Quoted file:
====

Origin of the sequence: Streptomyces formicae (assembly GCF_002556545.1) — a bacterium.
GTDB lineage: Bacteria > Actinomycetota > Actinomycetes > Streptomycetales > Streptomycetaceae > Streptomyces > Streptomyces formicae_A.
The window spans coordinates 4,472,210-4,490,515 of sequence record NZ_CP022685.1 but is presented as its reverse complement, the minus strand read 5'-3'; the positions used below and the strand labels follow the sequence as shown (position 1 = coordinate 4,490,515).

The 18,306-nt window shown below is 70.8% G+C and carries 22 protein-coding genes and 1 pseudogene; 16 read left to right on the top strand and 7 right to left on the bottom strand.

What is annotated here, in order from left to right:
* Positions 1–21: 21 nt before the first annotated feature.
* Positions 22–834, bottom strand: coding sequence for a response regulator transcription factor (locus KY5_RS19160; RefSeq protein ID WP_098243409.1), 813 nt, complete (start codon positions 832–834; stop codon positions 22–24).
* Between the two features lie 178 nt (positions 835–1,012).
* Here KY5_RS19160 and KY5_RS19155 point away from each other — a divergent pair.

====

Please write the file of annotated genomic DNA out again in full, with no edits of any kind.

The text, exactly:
Origin of the sequence: Streptomyces formicae (assembly GCF_002556545.1) — a bacterium.
GTDB lineage: Bacteria > Actinomycetota > Actinomycetes > Streptomycetales > Streptomycetaceae > Streptomyces > Streptomyces formicae_A.
The window spans coordinates 4,472,210-4,490,515 of sequence record NZ_CP022685.1 but is presented as its reverse complement, the minus strand read 5'-3'; the positions used below and the strand labels follow the sequence as shown (position 1 = coordinate 4,490,515).

The 18,306-nt window shown below is 70.8% G+C and carries 22 protein-coding genes and 1 pseudogene; 16 read left to right on the top strand and 7 right to left on the bottom strand.

What is annotated here, in order from left to right:
* Positions 1–21: 21 nt before the first annotated feature.
* Positions 22–834, bottom strand: coding sequence for a response regulator transcription factor (locus KY5_RS19160; RefSeq protein ID WP_098243409.1), 813 nt, complete (start codon positions 832–834; stop codon positions 22–24).
* Between the two features lie 178 nt (positions 835–1,012).
* Here KY5_RS19160 and KY5_RS19155 point away from each other — a divergent pair.